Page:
- Orion and Scorpius. Orion is very close to Taurus and it will sink further towards the horizon as the month progresses. Enjoy it while it lasts, for the rest of this month.
- Bright stars on the eclipticThen Regulus in Leo (which is extremely close to the ecliptic) then Spica, the blue giant in Virgo, Zubenelgenubi, another star grazing the ecliptic and Zubeneschamali just beneath it. Zubenelgenubi means the northern claw and Zubeneschamali the southern claw, alluding to these two stars that have been the claws of Scorpius before they were chopped off and turned into the current constellation of Libra. They are followed by Antares which is the last very bright star visible on the ecliptic before sunrise.
- Circumpolar Objects to New Zealand The beautiful Southern Cross and the pointers are high in the sky. Gacrux and Acrux are crossing the meridian around 10 PM at the beginning of the month and just after 8PM at the end of it. Omega Centauri is in a great position to observe, as well as Musca, Vela, Carina and their Diamond Cross, and False Cross and the Large Magellanic Cloud and its Tarantula Nebula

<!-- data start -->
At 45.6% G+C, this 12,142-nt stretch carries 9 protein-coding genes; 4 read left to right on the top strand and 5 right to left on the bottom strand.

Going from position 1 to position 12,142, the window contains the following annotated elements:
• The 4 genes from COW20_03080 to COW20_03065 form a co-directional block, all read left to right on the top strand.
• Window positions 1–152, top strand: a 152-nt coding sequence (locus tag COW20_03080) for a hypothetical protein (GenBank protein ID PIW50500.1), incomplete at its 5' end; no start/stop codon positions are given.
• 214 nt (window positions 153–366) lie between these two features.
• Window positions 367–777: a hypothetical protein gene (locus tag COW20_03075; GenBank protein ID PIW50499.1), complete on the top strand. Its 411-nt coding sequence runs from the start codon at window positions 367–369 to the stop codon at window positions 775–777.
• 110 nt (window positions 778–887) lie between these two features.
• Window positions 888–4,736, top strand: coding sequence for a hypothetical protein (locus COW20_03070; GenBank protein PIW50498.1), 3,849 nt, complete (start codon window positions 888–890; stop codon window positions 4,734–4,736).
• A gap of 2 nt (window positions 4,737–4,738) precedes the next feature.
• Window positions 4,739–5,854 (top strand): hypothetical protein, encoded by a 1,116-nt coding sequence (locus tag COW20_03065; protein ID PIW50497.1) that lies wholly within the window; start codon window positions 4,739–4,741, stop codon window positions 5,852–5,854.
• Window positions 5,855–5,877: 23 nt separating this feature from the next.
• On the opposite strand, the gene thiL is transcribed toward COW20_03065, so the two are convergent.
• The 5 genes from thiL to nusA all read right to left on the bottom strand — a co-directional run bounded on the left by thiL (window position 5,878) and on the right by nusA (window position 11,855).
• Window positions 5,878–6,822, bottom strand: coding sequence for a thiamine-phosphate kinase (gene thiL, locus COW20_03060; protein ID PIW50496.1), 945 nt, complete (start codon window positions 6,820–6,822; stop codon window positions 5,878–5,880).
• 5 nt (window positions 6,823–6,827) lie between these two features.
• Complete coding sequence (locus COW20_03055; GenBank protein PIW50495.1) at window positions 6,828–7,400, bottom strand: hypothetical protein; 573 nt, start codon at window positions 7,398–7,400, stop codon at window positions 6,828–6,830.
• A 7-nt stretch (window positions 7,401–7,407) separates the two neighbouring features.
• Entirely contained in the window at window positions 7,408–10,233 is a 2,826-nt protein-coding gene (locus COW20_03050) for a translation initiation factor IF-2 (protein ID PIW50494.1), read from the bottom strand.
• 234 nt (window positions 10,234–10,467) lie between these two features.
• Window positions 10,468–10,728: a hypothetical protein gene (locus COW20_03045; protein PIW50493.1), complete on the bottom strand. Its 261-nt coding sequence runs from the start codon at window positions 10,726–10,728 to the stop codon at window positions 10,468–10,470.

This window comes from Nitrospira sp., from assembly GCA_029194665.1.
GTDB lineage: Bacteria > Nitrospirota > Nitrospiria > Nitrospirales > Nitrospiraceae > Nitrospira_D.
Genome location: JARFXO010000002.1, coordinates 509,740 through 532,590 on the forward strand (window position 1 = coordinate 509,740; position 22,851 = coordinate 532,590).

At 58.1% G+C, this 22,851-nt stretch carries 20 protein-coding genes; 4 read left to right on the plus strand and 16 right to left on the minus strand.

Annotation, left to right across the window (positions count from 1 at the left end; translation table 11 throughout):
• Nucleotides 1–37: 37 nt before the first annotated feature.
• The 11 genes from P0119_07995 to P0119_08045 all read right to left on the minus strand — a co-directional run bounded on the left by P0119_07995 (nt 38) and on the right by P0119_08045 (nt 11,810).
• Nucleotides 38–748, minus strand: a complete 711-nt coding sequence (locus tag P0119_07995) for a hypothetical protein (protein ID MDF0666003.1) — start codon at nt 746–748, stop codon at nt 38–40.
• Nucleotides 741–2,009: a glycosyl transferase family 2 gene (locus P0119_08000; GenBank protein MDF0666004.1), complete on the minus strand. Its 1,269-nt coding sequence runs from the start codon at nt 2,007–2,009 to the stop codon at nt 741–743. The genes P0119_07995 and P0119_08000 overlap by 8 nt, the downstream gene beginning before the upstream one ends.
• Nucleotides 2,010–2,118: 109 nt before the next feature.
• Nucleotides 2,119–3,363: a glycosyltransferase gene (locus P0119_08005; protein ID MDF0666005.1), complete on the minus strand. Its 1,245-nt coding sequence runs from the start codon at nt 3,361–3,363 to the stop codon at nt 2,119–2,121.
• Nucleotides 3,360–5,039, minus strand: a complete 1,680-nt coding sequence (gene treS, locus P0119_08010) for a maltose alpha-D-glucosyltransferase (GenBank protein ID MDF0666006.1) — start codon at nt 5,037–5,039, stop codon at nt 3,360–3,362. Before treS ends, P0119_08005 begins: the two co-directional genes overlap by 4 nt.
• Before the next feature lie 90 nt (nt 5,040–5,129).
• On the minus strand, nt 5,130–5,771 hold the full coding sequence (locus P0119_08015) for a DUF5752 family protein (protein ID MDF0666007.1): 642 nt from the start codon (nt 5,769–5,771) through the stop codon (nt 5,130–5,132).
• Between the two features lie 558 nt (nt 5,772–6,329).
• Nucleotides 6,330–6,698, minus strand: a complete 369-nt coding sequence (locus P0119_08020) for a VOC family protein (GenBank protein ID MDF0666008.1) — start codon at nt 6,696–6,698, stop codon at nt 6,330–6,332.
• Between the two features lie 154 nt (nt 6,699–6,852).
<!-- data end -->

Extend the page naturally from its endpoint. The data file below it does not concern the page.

- Binocular Objects in MayLower down, Omega Centauri, is a globular cluster in Centaurus and in Scorpius, there are the Butterfly Cluster, M7 open cluster and NGC6231 open cluster.
- Telescope Objects in MayA fantastic night in central wellington where the large magellanic cloud is only visible with averted vision, still, not bad for a capital city. We looked at the Southern Beehive NGC 2516, Gem Cluster NGC 3293, Southern Pleiades IC 2602, Wishing Well NGC 3532, Jewel Box NGC 4755, Omicron Velorum IC 2391, Omega Centauri NGC 5139, Alpha Centauri and Acrux, Tarantula NGC 2070.